Thursday, May 7, 2009

Processing Calves

Late spring is the time of year when our ranch processes calves. That basically means the calves get their shots, ear-marked, ear-tagged, castrated, and antibiotics, if needed.

A couple drums hold some of the needed equipment--vaccination guns and ear taggers.

The process is repeated over and over for each calf, and the team works smoothly. A calf is moved into the chute, which is tightened and laid on its side. Each calf receives several vaccinations and has its ears cut. This ear cutting is to show ownership of the calf. We don't brand calves, but use this method instead. 

When I told my husband that ear cutting didn't seem very nice, he reminded me that human circumcision is basically the same concept--removing part of the body that isn't critical for a function.

Calves are given an oral antibiotic, but since they aren't willing to just take a pill and swallowit  with a swig of water, there's a metal gadget (called a balling gun if you really wanted to know) that is put down their throat to make them take the pill.

They get a new ear tag that has an insecticide in it.

And if the calf is a male, it is castrated. But instead of whacking off those delicate parts, a rubber band is used to cut off circulation, and in a few days the reduced blood flow means that part of the body is no longer effective. The infection rate for this method is less than the Rocky Mountain oyster method.

For female calves, the process is done in less than a minute, and for male calves, just a bit longer. The chute is tipped up, and the calf jumps out.

Old Cowboy Lee came by with a sick calf he had found on the range. I love it when Lee comes by, he is just such a quintessential cowboy.

Desert Boy and I got a job while we were hanging around. We moved the newly processed calves out of the fenced area and into the bigger part of the corral where all the nervous moms were waiting.

Desert Boy enjoyed opening and closing the gate.

The moms and calves were a little confused and took some time to get sorted out. They were also very noisy, as you can hear in this video:

The calves eventually got sorted out. This calf found his mama and started doing his favorite activity--eating. Life is good again.


Anonymous said...

What do you think the cows are saying to each other?

The mooing kind of reminds me of family get-togethers. After dinner, we all sit around the table and moo with satisfaction. Somehow, I don't think the cows are mooing because they're feeling good.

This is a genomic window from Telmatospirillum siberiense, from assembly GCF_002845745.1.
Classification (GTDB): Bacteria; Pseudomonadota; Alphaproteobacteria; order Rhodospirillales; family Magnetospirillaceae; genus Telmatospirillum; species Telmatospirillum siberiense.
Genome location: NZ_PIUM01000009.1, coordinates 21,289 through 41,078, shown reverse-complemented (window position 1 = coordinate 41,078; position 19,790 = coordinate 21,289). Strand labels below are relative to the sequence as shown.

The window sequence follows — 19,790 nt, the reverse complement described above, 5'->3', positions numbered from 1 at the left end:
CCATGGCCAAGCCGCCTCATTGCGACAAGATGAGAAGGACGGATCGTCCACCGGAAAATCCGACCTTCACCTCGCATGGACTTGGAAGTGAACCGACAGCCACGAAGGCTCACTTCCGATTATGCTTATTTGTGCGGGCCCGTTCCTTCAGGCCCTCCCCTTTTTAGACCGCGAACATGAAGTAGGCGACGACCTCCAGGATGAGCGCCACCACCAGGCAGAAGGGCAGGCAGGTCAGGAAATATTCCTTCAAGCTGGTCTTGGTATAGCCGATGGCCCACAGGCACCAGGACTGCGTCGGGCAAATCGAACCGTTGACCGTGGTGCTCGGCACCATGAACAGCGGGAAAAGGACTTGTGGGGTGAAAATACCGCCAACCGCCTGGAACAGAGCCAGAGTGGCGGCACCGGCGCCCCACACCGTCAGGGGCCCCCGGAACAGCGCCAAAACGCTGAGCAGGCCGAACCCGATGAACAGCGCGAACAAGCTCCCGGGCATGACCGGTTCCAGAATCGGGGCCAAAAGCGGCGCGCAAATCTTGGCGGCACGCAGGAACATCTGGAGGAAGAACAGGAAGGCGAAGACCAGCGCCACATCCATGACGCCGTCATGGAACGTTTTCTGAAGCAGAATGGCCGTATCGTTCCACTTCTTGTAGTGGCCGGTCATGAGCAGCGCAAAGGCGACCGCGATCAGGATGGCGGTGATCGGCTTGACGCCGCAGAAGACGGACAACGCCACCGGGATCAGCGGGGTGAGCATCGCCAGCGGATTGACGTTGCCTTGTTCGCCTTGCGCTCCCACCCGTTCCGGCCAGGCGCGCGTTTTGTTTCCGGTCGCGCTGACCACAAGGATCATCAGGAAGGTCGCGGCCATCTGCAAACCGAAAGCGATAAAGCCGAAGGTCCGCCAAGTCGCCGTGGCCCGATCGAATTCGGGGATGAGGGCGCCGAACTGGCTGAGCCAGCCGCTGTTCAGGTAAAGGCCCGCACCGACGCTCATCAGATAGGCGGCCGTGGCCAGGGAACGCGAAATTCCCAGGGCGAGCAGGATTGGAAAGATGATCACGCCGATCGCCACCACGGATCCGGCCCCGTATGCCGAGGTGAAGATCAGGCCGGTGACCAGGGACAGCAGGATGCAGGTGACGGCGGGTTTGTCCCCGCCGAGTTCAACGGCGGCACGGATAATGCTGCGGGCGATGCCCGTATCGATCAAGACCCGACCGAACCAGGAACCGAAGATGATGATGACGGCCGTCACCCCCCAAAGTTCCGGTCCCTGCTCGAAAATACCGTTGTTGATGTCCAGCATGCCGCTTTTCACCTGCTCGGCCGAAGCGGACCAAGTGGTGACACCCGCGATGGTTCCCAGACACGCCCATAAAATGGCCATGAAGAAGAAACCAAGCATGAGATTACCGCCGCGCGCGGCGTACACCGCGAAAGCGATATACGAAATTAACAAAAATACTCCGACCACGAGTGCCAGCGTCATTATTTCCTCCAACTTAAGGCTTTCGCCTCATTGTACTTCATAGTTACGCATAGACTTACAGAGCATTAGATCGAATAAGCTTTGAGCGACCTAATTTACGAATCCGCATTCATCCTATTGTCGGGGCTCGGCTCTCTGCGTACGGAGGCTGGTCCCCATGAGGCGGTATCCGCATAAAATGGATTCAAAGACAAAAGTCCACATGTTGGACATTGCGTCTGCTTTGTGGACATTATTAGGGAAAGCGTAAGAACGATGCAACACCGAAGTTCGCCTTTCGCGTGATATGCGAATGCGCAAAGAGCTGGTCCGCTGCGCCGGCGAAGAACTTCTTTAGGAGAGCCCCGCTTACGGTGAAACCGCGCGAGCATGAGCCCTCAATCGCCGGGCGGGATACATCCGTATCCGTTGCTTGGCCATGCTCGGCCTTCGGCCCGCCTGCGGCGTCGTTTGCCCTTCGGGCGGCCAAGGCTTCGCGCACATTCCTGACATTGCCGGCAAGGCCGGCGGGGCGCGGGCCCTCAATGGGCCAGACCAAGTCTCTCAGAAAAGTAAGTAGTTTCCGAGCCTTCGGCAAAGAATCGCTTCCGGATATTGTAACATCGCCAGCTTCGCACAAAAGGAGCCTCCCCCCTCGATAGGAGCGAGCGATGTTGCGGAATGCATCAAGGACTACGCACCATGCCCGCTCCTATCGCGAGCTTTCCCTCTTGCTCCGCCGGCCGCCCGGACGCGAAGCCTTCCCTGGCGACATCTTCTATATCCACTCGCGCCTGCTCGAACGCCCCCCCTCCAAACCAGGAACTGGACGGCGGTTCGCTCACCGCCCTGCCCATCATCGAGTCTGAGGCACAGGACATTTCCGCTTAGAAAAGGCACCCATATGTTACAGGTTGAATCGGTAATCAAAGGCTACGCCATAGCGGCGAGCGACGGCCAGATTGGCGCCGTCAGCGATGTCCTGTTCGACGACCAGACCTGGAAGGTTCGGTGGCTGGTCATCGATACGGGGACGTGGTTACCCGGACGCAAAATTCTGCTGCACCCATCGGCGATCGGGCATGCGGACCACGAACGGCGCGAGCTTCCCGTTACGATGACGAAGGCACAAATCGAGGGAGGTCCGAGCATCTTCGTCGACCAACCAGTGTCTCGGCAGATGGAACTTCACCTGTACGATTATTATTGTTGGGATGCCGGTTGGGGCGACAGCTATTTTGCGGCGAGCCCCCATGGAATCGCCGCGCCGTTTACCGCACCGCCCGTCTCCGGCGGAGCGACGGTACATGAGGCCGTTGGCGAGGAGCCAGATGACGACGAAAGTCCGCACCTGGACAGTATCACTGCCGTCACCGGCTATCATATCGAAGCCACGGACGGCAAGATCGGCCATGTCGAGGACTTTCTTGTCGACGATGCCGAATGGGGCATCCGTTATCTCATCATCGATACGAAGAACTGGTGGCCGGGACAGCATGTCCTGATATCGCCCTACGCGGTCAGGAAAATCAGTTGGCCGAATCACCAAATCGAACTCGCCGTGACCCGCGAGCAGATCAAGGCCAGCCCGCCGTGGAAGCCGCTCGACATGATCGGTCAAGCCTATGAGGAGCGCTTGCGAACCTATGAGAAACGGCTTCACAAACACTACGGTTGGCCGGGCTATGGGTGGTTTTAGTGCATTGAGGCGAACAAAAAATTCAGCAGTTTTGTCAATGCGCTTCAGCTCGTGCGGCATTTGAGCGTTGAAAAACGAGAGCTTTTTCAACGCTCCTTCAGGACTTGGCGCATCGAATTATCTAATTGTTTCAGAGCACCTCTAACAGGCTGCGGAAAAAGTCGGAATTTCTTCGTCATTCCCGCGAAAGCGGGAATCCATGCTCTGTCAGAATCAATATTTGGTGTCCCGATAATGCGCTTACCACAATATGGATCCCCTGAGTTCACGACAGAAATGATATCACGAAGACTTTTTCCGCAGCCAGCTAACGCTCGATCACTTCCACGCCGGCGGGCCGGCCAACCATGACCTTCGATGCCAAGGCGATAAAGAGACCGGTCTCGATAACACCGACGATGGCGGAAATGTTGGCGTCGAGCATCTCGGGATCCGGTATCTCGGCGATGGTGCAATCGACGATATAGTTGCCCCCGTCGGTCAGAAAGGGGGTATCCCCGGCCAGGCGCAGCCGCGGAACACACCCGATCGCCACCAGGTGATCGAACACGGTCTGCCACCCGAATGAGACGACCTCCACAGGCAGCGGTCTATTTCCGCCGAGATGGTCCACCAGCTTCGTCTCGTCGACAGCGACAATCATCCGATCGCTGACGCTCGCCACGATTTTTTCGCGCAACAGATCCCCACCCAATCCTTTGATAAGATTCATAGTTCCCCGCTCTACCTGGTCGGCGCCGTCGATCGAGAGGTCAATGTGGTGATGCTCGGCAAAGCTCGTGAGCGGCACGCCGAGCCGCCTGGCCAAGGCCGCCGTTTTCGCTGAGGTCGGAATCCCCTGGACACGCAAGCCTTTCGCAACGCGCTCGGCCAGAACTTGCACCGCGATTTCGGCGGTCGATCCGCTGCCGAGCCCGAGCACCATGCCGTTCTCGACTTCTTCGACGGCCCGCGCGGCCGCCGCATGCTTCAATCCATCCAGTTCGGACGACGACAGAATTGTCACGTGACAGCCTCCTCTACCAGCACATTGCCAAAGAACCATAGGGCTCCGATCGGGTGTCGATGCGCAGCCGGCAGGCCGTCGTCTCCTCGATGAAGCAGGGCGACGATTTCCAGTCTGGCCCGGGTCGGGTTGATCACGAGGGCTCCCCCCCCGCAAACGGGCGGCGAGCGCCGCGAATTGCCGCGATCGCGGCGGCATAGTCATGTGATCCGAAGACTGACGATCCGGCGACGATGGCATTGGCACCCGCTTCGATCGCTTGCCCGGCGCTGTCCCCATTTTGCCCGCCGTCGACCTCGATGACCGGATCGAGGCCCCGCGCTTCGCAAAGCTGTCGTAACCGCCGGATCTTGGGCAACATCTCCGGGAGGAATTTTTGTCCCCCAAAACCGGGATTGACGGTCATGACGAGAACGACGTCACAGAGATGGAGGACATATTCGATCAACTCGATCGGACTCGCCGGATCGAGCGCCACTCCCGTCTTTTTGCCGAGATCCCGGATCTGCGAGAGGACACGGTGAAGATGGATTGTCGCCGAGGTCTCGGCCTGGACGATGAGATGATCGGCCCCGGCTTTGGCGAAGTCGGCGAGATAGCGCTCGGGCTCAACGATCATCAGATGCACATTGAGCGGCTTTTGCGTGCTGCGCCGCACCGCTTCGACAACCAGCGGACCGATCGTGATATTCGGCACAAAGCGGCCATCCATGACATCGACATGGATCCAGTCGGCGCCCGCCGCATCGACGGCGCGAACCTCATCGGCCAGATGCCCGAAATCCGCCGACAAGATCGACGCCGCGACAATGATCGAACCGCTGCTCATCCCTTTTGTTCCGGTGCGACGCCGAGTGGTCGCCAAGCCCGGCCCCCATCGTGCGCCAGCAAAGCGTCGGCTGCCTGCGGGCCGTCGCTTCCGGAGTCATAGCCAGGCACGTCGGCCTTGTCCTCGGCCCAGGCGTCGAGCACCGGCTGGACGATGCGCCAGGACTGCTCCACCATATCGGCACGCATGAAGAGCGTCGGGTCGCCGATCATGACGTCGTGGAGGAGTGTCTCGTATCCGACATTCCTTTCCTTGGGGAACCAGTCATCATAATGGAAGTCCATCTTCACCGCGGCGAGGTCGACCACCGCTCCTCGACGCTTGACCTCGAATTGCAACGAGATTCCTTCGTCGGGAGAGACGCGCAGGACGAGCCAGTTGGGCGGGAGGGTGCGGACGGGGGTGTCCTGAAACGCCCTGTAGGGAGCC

Sliv said...

Lots of nostalgia for me with this series. We'd all have a job to do, as Desert Boy did. When not 'working' the kids would sit in the dirt, with pebbles and twigs, writing, making designs, counting and sorting sizes.

Then all night long, the mooing of mamas and calves. Just like you recorded. Lived in the house nearest the corrals. It was even worse in the fall after weaning: Several nights of mama's mooing, separated from their babies, who were mooing for their mama's. Lots of noise. Not much sleep.

Flinch Baxter said...

"When I told my husband that ear cutting didn't seem very nice, he reminded me that human circumcision is basically the same concept--removing part of the body that isn't critical for a function."

It's a good comparison because both are inhumane and both are nonconsensual body modifications.

Circumcision to a religious person is like farming to a meat eater; They're inhumane practices linked to belief structures that are built on lies.

Eating meat for a protein intake isn't nearly as efficient as nuts and legumes, and if you look close enough into the comparisons you'll find that the math doesn't lie. The food pyramid, however, is a huge lie. 6-8 servings of wheat daily?! What?! Dairy and meat products that we as frugivorous primates cannot fully digest?! Ridiculous!

As for that picture featuring the vaccination equipment sitting on those rusted buckets... sheesh. Okay just leave your syringes out there to collect dirt and then plunge it into someone. I used to be a health care provider and my superiors would have a fit if I pulled that off. Just saying.

And then there's the methane emissions from cattle farming, which doesn't do any good for our environment.

I know my comment came off as con-descending but I'm passionate about this stuff, and these pictures are legitimately sickening in my opinion.

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